my hour-long cumbia mix for Rob Da Bank’s BBC Radio 1 show went out a couple hours ago and will be streamable for a week. PERFECT THING TO HEAT US UP, mixed in freezing New York. Modesty aside, you’ll be hard pressed to find a hotter hour of free cumbia heat floating around…


Go here then click on ‘Listen to Rob Da Bank & Friends show’ and forward til an hour in.
Or try this direct link to the BBC player. Incidentally, the first tune I play after the intro chat w/ Rob is Pesadilla’s version of La Pava Congona

+ + +

Too much sound? Susan Sontag on The Aesthetics of Silence. via Audio Poverty’s blog , AP being a conference-event happening in Berlin Feb 6-8. I will play music one day and chat with Kodwo Eshun (More Brilliant Than the Neologismachine) & Brian (Awesome Tapes from You Know Where) the next.

also: “According to a new study by Will Page, chief economist of the MCPS-PRS Alliance, who is also the guy behind the economic modelling for Radiohead’s In Rainbows album, more than 10 million of the 13 million music tracks available on the internet failed to find a single buyer last year.”


  1. Loved this music ever since hearing ‘Lisandro’s Cumbia’ compilation on cassette as a kid so its great to hear this mix on mainstream radio, excellent work!

  2. Brutal mix. Totally love it. The sun came out as soon as I tuned in…nice one Jace.

  3. re: that study supposedly debunking the “long tail” theory, emusic says it’s wrong

    “Approximately 75 percent of eMusic tracks sold at least once during 2008 based on a recent analysis of worldwide sales data,” says an announcement detailing eMusic’s 2008 sales. “This finding supports the existence of retail’s ‘long tail’ and contradicts a November 2008 study released by British licensing body MCPS-PRS. That study claimed that of the 13 million songs on the internet, ten million did not sell a single copy.”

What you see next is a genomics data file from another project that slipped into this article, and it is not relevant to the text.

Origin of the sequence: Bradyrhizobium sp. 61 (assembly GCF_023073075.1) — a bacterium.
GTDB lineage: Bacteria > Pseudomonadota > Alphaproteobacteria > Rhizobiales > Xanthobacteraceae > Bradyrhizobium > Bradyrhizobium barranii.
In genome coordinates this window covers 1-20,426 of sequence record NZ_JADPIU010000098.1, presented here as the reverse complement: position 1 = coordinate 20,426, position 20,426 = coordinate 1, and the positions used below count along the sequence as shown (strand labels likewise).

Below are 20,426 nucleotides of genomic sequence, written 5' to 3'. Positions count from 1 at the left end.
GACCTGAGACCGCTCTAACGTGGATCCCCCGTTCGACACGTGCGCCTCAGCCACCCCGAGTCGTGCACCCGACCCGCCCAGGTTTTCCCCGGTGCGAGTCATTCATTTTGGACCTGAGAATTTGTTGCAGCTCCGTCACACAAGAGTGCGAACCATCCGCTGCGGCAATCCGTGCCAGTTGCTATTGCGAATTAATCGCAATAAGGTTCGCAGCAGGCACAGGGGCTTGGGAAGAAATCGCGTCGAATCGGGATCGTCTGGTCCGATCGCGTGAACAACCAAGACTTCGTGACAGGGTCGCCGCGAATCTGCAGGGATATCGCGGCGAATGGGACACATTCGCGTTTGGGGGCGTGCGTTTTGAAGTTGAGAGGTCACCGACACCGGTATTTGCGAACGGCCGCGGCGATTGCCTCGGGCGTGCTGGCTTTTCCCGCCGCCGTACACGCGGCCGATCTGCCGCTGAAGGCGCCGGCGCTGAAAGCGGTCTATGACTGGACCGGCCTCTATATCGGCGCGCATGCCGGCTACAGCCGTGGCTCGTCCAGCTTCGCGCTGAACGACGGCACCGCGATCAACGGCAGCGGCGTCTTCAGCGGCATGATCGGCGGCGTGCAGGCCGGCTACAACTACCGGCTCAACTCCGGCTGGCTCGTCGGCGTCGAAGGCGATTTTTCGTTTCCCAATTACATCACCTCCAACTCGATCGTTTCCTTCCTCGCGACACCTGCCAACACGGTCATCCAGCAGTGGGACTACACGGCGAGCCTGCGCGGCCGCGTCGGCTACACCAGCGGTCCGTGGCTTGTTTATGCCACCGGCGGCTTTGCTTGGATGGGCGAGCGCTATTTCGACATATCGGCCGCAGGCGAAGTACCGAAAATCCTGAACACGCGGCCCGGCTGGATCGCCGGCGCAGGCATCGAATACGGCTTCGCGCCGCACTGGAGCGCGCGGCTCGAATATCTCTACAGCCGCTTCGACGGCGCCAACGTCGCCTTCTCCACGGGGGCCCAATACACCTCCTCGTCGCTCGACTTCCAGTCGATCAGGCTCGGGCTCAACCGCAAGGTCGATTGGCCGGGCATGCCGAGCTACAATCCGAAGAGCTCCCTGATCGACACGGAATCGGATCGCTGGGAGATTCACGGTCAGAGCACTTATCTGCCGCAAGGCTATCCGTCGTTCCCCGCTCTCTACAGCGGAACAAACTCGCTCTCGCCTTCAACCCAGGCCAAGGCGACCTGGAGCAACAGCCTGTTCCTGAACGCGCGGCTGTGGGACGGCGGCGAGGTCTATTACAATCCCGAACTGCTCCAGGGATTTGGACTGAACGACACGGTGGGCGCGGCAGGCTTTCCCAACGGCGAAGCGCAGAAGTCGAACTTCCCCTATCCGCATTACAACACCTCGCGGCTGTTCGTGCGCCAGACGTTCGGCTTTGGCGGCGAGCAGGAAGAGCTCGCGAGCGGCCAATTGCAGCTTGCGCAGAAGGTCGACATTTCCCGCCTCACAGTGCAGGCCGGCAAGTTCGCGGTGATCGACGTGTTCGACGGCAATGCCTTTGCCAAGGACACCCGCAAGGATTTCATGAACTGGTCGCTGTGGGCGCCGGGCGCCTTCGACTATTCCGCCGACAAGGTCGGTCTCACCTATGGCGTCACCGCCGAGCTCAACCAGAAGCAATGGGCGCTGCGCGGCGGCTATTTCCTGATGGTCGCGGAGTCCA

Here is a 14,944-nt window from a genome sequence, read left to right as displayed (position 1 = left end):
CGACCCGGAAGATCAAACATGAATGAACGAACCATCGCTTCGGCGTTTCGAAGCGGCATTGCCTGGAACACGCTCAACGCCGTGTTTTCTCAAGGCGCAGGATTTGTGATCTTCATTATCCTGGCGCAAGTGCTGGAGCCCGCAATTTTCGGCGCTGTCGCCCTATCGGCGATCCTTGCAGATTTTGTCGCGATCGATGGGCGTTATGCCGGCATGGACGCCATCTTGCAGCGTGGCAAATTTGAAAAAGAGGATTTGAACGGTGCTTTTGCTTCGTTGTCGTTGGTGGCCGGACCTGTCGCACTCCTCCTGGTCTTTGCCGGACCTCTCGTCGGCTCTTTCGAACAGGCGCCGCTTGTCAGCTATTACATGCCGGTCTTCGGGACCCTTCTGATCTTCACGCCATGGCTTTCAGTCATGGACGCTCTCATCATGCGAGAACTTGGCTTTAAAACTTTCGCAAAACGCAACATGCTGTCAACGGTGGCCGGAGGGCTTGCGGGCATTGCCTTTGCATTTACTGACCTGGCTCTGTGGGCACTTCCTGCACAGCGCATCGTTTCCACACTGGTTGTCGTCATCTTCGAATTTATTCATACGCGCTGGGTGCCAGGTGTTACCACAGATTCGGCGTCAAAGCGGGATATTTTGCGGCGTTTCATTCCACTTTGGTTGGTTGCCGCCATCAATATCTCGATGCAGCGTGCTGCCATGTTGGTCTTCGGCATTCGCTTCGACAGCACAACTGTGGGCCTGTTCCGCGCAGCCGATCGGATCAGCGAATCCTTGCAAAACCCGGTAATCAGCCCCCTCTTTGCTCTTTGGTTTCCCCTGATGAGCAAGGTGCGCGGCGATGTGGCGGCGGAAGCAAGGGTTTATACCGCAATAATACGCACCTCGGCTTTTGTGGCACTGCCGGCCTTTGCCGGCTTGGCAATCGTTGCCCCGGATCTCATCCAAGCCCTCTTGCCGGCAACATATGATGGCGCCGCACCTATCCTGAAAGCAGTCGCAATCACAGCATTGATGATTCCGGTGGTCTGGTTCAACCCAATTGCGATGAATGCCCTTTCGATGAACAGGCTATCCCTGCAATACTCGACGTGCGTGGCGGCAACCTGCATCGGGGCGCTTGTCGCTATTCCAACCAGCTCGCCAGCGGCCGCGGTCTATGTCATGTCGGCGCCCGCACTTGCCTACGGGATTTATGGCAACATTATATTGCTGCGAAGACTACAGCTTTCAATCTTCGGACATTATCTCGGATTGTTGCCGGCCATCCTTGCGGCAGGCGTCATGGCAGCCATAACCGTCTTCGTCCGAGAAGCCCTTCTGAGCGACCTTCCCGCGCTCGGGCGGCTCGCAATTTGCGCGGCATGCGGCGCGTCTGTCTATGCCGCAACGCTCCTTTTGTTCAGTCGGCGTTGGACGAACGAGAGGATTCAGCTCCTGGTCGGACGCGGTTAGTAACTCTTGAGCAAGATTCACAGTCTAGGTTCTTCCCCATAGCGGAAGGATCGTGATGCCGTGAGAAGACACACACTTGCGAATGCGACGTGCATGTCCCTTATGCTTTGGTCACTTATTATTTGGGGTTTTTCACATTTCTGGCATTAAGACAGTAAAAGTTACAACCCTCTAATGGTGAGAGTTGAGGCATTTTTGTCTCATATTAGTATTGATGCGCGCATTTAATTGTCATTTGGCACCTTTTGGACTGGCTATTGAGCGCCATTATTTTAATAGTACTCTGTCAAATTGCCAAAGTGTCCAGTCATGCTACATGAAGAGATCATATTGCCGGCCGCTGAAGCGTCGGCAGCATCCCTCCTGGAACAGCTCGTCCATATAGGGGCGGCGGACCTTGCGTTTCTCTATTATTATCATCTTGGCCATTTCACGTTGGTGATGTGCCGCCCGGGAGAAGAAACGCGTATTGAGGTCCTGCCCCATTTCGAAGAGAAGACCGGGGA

4. interesting -what a huge difference btwn the various stats! eMusic is subscription-based, which encourages ppl to dwnld mp3s they might not otherwise buy directly from regular sites — folks will get to the end of the month, then realize they’ve got X downloads left and take more chances.

  5. Any chance of this mix becoming available in a higher bitrate, for purchase or otherwise?

  6. another major difference, as noted in the article, is that emusic is selling largely independent music, while the UK-based study was apparently looking at a venue offering music from the “majors.” hope for indie music models?

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